back to article Building the world's biggest telescope array - with machines that don't yet exist

Once completed, the Square Kilometre Array (SKA) will be the biggest radio astronomy telescope in the world. "Biggest", though, really is too mild a term for the sheer size of this project. The first phase, SKA1, will be broken up into two instruments, SKA1 MID and SKA1 LOW, based on their frequencies. SKA1 MID alone is made …

  1. Anonymous Coward

    Pretty impressive...

    ...just make sure they don't have a microwave oven close by.

    1. tony2heads

      Re: Pretty impressive...

      Microwaves: bah

      SKA astronomers will need to user a barbie or a braai

      Icon: before it gets down to hot charcoal

  2. TRT Silver badge

    I'm sure that by then...

    they'll have developed block transfer computation. Just... you know, be a sweetie and fit a safety net under the Lovell, OK?

  3. This post has been deleted by its author

  4. Harry the Bastard

    tennis courts?

    any fule kno the correct measure of 33,000m2 is 1.5883 microwales

    1. Little Mouse Silver badge

      Re: tennis courts?

      The BBC is using the "football pitch" as a unit of measurement.

      I assume they're referring to *Proper* football, as opposed to the assorted bastardised versions of Rugger favoured by the colonies.

      1. Pen-y-gors Silver badge

        Re: tennis courts?

        Silly BBC. Standard units of measurements must be standard (the clue is in the name) Association football pitches can vary in size from 4500-13000 square yards (no idea what that is in those silly french republican units), but the point is there is no way that the 'football pitch' can be used as a standard unit of area. Stick to the microWales! (Or possibly the square Snowdon - 1085 x 1085 square metres)

  5. WonkoTheSane

    Control centre announced the other day

    Jodrell Bank will be the central control for this array.

  6. Inventor of the Marmite Laser

    Lets give the project three cheers




  7. Christoph

    "Writing software for something that doesn't exist. Uh, what?"

    Nothing new. The first ever program was written by Ada Lovelace for a machine that still doesn't exist.

    1. Bronek Kozicki

      ... it's not new, but still very tricky thing to do!

      1. The First Dave

        Not at all, writing software for something that doesn't exist is trivial. The difficulty lies in de-bugging / unit-testing etc.

  8. marioaieie


    No, please! Clouds are not good for astronomy...

    I'll get my coat.

    1. Anonymous Coward
      Anonymous Coward

      "Clouds are not good for astronomy"

      Well duh, I'm pretty sure they've thought about that! Why else would they be going with radio telescopes??

  9. Anonymous Coward
    Anonymous Coward

    NIce article

    More of this sort of thing please!

    1. bar Moustache

      Re: NIce article

      Up with this sort of thing!

      Careful now...

  10. Anonymous Coward
    Anonymous Coward

    Considering the success Bitcoin had with fabricating parts specifically to solve the problem I wonder if this project wouldn't benefit from similar thinking. I'm sure some of what they are doing is going to require general purpose CPU's but I'd be prepared to bet that a lot of the early processing of the data is done with a few well known stable algorithms.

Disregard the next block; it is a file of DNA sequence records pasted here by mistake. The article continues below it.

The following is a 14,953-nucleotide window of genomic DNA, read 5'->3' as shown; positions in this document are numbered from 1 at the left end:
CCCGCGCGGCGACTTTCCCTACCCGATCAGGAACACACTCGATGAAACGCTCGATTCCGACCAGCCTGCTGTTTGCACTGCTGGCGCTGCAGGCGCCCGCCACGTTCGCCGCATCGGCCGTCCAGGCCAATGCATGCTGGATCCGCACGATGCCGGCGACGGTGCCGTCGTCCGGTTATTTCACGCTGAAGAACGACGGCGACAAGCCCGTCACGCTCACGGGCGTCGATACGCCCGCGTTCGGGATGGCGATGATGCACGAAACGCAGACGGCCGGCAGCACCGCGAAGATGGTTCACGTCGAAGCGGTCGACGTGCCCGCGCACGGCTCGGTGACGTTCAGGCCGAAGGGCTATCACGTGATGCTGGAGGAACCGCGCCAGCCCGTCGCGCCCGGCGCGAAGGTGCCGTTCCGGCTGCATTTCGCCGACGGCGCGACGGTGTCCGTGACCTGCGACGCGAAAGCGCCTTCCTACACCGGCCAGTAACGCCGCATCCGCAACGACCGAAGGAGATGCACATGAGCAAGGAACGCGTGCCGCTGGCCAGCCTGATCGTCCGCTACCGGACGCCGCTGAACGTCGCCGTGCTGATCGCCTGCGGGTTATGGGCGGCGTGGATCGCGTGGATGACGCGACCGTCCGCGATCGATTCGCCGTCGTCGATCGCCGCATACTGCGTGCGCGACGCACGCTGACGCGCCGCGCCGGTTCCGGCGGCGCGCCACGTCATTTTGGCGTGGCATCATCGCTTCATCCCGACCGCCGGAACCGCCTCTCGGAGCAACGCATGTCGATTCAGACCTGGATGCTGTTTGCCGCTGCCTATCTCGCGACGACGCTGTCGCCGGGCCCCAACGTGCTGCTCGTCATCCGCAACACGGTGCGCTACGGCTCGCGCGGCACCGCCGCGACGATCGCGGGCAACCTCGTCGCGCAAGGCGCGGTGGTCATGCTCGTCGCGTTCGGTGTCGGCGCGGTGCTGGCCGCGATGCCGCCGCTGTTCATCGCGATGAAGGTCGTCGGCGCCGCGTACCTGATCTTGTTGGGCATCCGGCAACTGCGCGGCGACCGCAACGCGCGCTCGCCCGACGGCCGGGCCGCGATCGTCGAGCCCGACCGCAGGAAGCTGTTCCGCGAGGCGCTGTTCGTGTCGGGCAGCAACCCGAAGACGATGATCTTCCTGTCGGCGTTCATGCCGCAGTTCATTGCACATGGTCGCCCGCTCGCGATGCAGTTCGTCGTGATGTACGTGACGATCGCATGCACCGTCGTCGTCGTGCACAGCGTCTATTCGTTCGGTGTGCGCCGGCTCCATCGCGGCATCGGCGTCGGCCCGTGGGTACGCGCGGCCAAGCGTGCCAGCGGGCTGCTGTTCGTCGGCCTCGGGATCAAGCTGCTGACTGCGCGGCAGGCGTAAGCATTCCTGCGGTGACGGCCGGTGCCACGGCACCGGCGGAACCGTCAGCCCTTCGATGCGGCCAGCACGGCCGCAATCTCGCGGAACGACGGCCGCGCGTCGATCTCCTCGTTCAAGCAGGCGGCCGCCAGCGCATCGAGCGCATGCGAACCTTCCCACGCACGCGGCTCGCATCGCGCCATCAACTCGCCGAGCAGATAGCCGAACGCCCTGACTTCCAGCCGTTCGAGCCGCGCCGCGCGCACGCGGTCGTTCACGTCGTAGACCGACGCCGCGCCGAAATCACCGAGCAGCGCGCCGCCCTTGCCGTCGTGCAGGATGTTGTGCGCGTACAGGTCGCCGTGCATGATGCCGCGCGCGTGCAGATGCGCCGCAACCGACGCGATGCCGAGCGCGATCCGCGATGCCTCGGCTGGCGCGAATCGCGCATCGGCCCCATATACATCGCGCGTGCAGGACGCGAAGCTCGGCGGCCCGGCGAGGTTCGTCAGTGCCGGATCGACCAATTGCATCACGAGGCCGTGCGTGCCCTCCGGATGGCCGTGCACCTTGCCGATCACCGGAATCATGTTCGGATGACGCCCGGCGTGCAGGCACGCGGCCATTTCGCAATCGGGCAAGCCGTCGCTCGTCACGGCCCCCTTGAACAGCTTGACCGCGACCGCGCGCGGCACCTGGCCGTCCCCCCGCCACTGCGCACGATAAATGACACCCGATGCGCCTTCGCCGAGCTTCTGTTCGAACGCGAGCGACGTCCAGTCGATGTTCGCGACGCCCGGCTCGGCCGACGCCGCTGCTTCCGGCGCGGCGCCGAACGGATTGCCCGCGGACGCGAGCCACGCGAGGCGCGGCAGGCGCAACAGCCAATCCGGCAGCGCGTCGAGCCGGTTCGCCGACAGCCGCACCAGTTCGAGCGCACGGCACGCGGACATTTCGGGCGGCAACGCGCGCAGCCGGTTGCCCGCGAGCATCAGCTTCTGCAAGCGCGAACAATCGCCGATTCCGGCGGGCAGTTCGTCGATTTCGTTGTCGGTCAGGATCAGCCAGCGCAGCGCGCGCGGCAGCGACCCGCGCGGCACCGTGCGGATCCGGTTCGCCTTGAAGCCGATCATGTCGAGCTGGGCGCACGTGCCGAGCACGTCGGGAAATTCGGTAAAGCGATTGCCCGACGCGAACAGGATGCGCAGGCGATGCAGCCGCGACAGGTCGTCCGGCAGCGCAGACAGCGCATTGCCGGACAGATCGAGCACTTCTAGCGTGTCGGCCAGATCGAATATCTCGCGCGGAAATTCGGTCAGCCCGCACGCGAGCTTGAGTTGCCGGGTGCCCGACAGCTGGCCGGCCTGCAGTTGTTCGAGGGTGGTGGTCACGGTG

1. Anonymous Coward
      Anonymous Coward

      Even if they were able to use GPUs, which were a win for Bitcoin until they went to ASICs. Sad that a shady "currency" is getting custom hardware support and not real science...

  11. Ian Michael Gumby

    Don't worry. Be Happy!

    By the time this comes online... RRAM products will be hitting the streets.

    So you're looking at 8+ TB per small 2.5" SSD Card as a start, if not a net new design in terms of a memory bus.

    This should help to drive down the costs of SSDs and other tech. Also with RRAM, there's less heat and power.

    I would imagine the computer will look quite different in the next 5 years due to changes in disruptive technology.

    1. JohnMartin

      Re: Don't worry. Be Happy!

      While you're right that next gen NVM techs and the associated low latency NVMe over fabrics tech will change server architecture, none of if will be anywhere close to cheap enough to store the amount of data being talked about here. Even spinny rust "Cloud Drives" using HAMR and shingles which will be about 10x cheaper than even the densest forms of 3D NAND will look expensive in the face of this amount of data.

      If we care about keeping the raw data for long periods of time, then breaking it up into 100MB sized chunks and storing in on peoples personal machines in a kind of "SETI at home" might be a better option. There are already geographically dispersed global erasure coding techniques that would allow redundant copies of the data to be kept efficiently across a large globally distributed storage environment that would allow it to be self healing.

      With only ten million people world wide each contributing 2 - 5% of their own personal storage it wouldn't be hard to scrounge at least another 100 PetaBytes of so of effective data capacity which would scale nicely over time.

  12. The Dude

    Software development

    Un-invented hardware and no software for their telescopy space stuff, huh?

    May the Forth be with them.

  13. Anonymous Coward
    Anonymous Coward

    The same Tim Cornwell who lead the AIPS++ astronomical software development, spent millions over quite a few years and never produced a system that could be useable?

    I shudder to think about it.

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